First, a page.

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MOSCOW (Reuters) - Russian detectives said on Friday they had new evidence in the investigation into an outspoken Kremlin opponent and his associates who allegedly sought to stir mass disorder and overthrow President Vladimir Putin's government.
The federal Investigative Committee, a state body with extended powers, formally charged leftist opposition leader Sergei Udaltsov and two associates last month with organizing mass disorder and detained them ahead of trial.
The men deny the charges and say they are victims of Putin's crackdown on the opposition following mass protests against his 13-year rule.
Udaltsov has since been released but faces a sentence of up to 10 years if convicted. His two associates remain in detention.
The charges against them were based on hidden-camera footage broadcast by a pro-Kremlin channel that it said showed Udaltsov and his two associates conspiring with a Georgian politician to organize mass riots.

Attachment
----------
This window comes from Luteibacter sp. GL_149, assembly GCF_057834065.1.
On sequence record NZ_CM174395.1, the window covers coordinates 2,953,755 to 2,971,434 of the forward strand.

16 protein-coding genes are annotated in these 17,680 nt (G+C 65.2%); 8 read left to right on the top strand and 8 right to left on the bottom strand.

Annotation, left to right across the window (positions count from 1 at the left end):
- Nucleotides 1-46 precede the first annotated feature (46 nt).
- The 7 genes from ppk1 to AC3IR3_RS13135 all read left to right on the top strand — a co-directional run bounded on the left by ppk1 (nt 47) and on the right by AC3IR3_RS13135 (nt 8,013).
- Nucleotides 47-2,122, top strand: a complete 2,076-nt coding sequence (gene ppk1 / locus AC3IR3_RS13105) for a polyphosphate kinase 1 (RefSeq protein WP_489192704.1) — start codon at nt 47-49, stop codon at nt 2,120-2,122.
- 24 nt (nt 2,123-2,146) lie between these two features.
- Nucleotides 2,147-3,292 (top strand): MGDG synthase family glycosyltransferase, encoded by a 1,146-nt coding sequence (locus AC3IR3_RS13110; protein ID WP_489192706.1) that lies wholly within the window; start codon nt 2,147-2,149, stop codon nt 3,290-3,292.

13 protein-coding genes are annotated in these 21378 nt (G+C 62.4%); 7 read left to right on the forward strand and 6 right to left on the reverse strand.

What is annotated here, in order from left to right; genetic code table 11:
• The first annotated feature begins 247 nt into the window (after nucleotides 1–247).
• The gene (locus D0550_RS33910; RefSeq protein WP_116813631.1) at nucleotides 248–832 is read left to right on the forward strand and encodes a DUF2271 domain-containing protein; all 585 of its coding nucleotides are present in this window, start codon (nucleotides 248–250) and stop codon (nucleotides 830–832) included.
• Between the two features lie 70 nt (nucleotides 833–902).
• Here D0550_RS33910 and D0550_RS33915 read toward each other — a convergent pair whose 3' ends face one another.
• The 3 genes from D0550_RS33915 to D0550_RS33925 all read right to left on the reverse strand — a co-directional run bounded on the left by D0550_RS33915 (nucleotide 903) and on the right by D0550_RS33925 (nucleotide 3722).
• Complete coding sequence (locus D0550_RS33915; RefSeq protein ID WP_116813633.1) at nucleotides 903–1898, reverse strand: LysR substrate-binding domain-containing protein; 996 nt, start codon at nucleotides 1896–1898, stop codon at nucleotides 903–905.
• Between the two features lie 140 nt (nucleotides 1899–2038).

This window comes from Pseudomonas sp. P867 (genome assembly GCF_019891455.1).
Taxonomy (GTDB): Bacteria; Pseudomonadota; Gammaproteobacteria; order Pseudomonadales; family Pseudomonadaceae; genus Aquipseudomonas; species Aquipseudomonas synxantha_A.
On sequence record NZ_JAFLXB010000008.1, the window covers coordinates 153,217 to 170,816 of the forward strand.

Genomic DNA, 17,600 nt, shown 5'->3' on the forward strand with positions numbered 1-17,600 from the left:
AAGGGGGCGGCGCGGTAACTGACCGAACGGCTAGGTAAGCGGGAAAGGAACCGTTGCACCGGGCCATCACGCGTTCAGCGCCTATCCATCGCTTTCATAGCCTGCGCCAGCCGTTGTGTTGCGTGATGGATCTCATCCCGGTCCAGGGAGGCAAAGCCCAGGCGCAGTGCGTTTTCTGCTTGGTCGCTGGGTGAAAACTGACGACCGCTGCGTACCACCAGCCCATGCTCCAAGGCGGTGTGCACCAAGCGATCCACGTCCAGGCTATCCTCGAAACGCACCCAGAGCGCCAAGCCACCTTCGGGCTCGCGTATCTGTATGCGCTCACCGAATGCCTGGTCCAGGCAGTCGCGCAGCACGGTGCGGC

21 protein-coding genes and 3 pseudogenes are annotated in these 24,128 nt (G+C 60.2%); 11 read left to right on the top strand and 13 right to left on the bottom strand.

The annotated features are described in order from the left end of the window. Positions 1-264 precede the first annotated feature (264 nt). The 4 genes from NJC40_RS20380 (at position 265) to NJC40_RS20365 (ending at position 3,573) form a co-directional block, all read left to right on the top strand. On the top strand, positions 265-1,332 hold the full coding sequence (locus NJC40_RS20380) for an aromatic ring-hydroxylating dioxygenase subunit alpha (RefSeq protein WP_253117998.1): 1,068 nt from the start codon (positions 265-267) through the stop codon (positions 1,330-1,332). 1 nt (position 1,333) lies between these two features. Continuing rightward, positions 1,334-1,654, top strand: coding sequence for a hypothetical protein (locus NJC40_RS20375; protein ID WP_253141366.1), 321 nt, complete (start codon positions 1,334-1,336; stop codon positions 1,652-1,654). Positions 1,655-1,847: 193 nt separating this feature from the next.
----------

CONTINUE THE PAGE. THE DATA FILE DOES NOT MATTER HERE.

"Since then the investigation has moved further," the Committee said in a statement.
It said it had obtained evidence that Udaltsov and the two other men were conspiring with the "foreign citizens".
The Committee said it also has witness testimonies confirming the intentions of the group as well as information that Udaltsov's supporters had been abroad for training on how to ferment unrest.
Putin has signed laws increasing fines for violations at street demonstrations and tightening controls on foreign-funded, non-governmental organizations that Russia accuses of meddling in its domestic politics.
Reporting by Gleb Bryanski; Editing by Sophie Hares